Mother said that as they pulled away from the ship she saw the front part of the ship go down into the ocean. When they had the special showing of "The Night to Remember" she was one of the guests in Minneapolis with the Pillsbury couple. They were there and came through it as well. Pillsbury said, "No, the ship did not break in two, Bertha." But she said, "It did. I saw the front end go down first as we pulled away from the ship." People were jumping into the ocean. Now some of them would tell you the sea was littered with people in the ocean but she said she only saw a couple. But she did see the people jumping off of the ship as it went down. Of course, Dr. Ballard, in his book that I have, proved that the ship did break in two and the two parts are about one half mile apart on the bottom of the Atlantic Ocean today. And that is the way she saw it happen.
It was a nightmare afterward, after the ship was gone; the screaming, the calling, the sounds from the people in the ocean. Those in the lifeboats were screaming as well. They were calling for loved ones that were left behind. It was all a real, real nightmare to live through! The whole thing does not become real until one has time to sort of wake up and grasp it. I know she told this story many, many times and relived it. Yet she would say, "I don't want to tell it again because I don't want to go through it again.
She never liked water after that. Even before they had the Mackinaw Bridge she and my stepfather crossed there in a ferry. She stayed in the car on the ferry. She did not get out at all.
They were rescued by the Carpathia. They had a real mix up on the radio because, of course, the Titanic was the ship that wasn't supposed to sink. Don Lynch says in his book that they picked up bodies as much as 130 miles away from where the ship sank. So they were put on the Carpathia-not in staterooms; some slept on the floor or wherever they could if they could sleep at all. They had a very difficult time and some screamed in the night as they went through the whole ordeal again. Then a storm came up. They landed in New York City in a terrible rain.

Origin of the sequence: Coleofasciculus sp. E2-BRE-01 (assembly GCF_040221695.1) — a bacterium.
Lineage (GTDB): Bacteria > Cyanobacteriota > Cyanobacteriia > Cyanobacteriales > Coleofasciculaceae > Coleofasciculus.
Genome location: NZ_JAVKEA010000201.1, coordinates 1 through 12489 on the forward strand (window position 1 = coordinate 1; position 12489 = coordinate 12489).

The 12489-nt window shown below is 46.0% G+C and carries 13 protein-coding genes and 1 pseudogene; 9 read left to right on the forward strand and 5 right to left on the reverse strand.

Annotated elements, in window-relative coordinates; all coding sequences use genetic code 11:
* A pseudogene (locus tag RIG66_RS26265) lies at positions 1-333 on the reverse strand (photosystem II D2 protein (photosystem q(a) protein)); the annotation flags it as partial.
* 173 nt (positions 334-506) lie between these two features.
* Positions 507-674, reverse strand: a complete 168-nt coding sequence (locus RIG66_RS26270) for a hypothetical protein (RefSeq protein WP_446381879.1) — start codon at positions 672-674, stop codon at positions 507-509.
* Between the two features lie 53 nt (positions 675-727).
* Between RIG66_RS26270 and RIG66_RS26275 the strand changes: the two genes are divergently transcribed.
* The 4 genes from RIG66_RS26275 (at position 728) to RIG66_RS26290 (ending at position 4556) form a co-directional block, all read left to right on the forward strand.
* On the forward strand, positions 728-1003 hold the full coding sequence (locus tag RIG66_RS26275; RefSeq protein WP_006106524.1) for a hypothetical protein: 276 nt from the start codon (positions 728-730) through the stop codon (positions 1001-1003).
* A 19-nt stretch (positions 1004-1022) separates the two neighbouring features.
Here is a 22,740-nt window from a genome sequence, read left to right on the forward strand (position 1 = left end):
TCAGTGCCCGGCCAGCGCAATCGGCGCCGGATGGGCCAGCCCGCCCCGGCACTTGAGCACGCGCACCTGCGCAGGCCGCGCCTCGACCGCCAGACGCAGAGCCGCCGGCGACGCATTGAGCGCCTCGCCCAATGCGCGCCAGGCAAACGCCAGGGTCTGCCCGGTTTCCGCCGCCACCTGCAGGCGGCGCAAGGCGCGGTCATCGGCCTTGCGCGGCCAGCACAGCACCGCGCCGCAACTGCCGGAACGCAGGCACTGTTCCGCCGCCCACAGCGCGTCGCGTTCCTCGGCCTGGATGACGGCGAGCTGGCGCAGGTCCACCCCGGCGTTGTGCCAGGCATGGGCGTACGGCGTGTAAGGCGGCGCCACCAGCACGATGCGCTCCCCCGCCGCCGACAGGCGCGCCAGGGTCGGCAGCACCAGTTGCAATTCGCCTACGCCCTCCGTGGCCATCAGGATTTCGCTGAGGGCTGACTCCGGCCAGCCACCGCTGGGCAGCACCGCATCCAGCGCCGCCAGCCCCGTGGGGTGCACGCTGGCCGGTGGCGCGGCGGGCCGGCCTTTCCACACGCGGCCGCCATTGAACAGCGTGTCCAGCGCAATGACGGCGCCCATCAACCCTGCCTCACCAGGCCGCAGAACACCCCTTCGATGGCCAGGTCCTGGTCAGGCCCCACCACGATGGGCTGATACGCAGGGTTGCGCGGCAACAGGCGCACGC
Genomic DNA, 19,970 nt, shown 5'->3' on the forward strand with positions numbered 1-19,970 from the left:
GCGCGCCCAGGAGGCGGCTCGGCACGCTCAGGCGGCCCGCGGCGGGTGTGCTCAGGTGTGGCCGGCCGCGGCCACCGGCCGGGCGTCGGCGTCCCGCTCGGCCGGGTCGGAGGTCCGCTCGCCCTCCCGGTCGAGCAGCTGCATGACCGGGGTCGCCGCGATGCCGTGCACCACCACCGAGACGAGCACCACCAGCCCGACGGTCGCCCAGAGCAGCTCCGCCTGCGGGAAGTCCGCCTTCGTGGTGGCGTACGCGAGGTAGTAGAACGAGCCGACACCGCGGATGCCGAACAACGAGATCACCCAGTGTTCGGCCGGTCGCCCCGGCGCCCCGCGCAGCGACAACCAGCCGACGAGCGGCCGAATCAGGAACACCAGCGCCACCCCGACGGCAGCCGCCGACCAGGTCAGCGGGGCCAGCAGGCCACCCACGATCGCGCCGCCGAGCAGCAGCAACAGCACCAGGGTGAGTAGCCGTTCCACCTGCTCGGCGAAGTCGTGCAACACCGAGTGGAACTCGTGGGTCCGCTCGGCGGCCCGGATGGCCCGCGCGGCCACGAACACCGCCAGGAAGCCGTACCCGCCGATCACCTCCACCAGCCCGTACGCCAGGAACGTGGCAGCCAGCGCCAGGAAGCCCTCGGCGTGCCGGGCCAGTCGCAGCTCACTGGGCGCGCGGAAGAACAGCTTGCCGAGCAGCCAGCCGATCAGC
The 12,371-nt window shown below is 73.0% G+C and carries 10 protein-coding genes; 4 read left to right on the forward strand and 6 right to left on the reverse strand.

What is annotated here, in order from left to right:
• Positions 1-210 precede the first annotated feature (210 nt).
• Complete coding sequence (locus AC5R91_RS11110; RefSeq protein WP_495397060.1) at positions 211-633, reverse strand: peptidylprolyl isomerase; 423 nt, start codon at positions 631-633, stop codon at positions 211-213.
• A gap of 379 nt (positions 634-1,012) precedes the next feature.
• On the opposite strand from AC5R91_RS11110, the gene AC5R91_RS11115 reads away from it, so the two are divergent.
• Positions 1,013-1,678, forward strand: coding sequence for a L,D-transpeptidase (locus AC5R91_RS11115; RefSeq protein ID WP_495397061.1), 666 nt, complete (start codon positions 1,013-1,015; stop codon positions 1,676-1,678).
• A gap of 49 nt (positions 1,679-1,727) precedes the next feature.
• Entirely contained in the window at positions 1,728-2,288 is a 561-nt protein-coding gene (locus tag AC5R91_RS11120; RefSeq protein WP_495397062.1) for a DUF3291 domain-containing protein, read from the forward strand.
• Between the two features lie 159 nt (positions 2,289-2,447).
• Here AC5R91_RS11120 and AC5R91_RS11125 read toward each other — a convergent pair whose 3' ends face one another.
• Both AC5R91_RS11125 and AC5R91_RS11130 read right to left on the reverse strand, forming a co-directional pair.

Now the end of the story is that my mother went to Iowa on the train. Incidentally, in New York City she saw the first black person she had ever seen. It was a real shock to her. She went to Iowa and there my aunt and uncle had arranged for her to have a boy friend when she arrived. I guess they got along all right because they were soon married and about two years later I came along. Then my father went into the army and went to France in WW I. He died over there on November 12, 1918, the day after the war ended.
We have three sons and seven grandchildren and they are very proud to tell anyone that their grandmother or great grandmother was a survivor of the sinking of the Titanic. That was an unforgettable voyage.
How long did it take to get across the ocean?
The Carpathia wasn't sure which way to go. They were really going toward the Mediterranean on a spring cruise. But they turned around and came back to New York. It took about six days.
Did your mother know what happened to the little boys? No, she didn't, but some of the books say that their mother came and got them and took them back to France. The only men that were supposed to get in the boats were those that were to row.